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  • Writer's pictureJeff Matthews

How To Talk To Wall Street: Like 2 Year-Olds

The folks at Yum! Brands [Yes! That’s! the! name! of! the! company!] have been knocking the cover off the ball for so long they ought to be excused for whiffing once in a while, as happened this week when poultry supply miscues in China caught up with the company’s wildly successful Chinese KFC restaurant business—a business that happens to drive half the company’s total profits—causing a 25% drop in comp store sales.

Now we have no doubt those Chinese KFCs will recover. Neither does the company. But to hammer that message into the brains of Wall Street’s Finest, the company used a technique that gets a little tiresome, especially when one is subjected to it for an entire earnings call: they treated Wall Street’s Finest like 2 year-olds.

How? Well, by EMPHASIZING every other WORD in the PREPARED SCRIPT, particularly ADJECTIVES like STRONG and GROWING, not to mention GREAT, which was used nine times in various forms during the call, including three times in three consecutive sentences:

“From day one, we have always had a strategy to earn our right to own. And where we want to put Company equity is where we have great returns. We continue to have great returns in China and three-year cash-on-cash returns even in tier 1 cities, 3 to 4 years now. So across the board, we have outstanding returns in China. We have great operating capability and we expect to be predominantly, predominantly equity in China.”—David Novak, Yum! Brands CEO.

Such browbeating works, of course. (Only 3 of the 29 analysts following the company downgraded the stock subsequent to the earnings miss and guide-down, while one upgraded the stock.)

Readers who think the title of this piece an exaggeration would do well to listen to a replay of the Yum! earnings call for themselves—or, better yet, listen to the Spectrum Brands call held earlier this evening.

Spectrum, purveyor of Rayovac batteries, Remington shaving gear and other second-tier brands, was recently given the big boo-yah by a member of the Barron’s Roundtable, mainly for a seemingly well-timed acquisition of hardware and home improvement products from Stanley Black & Decker—products that should get a lift from the housing boom now underway in America.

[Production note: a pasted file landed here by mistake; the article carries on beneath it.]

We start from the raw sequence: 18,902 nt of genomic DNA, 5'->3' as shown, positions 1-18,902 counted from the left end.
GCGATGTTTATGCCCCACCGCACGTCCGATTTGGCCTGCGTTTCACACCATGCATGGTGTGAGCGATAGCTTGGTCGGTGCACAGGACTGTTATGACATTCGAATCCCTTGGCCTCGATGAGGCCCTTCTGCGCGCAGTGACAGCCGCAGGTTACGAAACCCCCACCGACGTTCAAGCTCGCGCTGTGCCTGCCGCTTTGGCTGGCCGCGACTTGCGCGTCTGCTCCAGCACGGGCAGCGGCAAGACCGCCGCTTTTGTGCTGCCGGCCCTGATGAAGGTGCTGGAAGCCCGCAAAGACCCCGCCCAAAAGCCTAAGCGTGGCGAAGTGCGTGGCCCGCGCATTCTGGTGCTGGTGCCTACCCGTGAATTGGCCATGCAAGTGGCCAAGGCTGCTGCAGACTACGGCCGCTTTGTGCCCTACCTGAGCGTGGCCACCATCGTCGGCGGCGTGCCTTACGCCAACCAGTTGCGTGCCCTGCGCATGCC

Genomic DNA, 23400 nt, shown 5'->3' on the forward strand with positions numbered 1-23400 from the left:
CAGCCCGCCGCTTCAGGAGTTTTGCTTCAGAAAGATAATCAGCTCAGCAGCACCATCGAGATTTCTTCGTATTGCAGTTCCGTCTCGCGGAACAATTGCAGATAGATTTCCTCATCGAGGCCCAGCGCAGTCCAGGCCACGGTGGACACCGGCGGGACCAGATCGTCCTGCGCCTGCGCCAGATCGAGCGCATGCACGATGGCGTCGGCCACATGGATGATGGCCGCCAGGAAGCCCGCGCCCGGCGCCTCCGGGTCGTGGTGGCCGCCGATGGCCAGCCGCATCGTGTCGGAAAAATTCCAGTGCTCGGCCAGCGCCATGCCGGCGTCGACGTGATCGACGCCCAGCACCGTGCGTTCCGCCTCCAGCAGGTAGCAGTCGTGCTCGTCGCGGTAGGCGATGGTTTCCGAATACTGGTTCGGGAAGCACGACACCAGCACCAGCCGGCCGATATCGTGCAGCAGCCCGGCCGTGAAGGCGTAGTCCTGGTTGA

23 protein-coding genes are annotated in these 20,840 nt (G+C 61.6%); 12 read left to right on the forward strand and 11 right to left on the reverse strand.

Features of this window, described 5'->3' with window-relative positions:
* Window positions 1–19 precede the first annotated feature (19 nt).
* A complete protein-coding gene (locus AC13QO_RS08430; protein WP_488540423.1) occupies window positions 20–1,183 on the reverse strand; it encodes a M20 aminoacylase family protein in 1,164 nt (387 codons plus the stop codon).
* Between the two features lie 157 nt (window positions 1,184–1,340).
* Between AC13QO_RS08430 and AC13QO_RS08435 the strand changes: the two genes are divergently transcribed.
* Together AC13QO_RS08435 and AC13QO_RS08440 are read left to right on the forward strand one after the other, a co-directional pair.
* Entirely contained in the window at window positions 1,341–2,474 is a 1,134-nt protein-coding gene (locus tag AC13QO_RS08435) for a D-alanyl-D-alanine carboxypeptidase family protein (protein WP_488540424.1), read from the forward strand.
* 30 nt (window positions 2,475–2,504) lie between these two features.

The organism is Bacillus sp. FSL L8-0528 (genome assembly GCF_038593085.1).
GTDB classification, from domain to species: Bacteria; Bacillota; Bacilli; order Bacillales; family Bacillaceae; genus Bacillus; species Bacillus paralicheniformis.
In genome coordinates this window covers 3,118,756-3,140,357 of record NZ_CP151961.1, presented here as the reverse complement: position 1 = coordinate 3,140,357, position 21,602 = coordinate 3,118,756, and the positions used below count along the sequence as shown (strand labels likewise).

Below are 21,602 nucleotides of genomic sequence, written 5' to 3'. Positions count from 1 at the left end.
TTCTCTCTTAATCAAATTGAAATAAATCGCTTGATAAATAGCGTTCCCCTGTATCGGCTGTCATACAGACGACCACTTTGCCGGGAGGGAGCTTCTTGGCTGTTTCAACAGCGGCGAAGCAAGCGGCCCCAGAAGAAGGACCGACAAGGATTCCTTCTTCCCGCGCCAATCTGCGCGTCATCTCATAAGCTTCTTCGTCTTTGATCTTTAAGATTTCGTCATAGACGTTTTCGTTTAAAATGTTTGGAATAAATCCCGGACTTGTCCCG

You would think Spectrum, with a friendly Barron’s mention and a big acquisition under its belt would be content with sticking to the hard, cold facts of the business…but no, the CEO and then the CFO read from their script like, well, like they were reading to 2 year-olds.

The laugh-out-loud part came when the CFO—who employed a lot of non-GAAP numbers—bragged about the gross margin after stripping out the newly acquired business by emphasizing an extra fifty-basis-points in the adjusted, theoretical, yadda-yadda number as if it represented the discovery of the Higgs boson:

“I am pleased to note that the gross profit margin in the first quarter of fiscal 2013 was 34% for Spectrum Brands legacy business, and was actually 34.5% on a constant currency basis.”—Tony Genito, Spectrum Brands CFO.

No doubt Wall Street’s Finest will dutifully report on the thirty-four-point-FIVE percent theoretical gross margin with great enthusiasm, and plug it into the models on which their lives seem to depend.

We prefer Tesla’s quarterly earnings (or lack thereof, if you have a cynical view of that company’s business model) calls, in which founder Elon Musk limits his script to this:

“All right, I think we can go right into questions. So, let’s go ahead and start addressing the questions.”

Maybe Wall Street’s Finest couldn’t handle that. But we’d like to think they could.

Jeff Matthews

Author “Warren Buffett’s Successor: Who It Is And Why It Matters”

(eBooks on Investing, 2013) $2.99 Kindle Version at

© 2012 NotMakingThisUp, LLC

The content contained in this blog represents only the opinions of Mr. Matthews. Mr. Matthews also acts as an advisor and clients advised by Mr. Matthews may hold either long or short positions in securities of various companies discussed in the blog based upon Mr. Matthews’ recommendations. This commentary in no way constitutes investment advice, and should never be relied on in making an investment decision, ever. Also, this blog is not a solicitation of business by Mr. Matthews: all inquiries will be ignored. And if you think Mr. Matthews is kidding about that, he is not. The content herein is intended solely for the entertainment of the reader, and the author.

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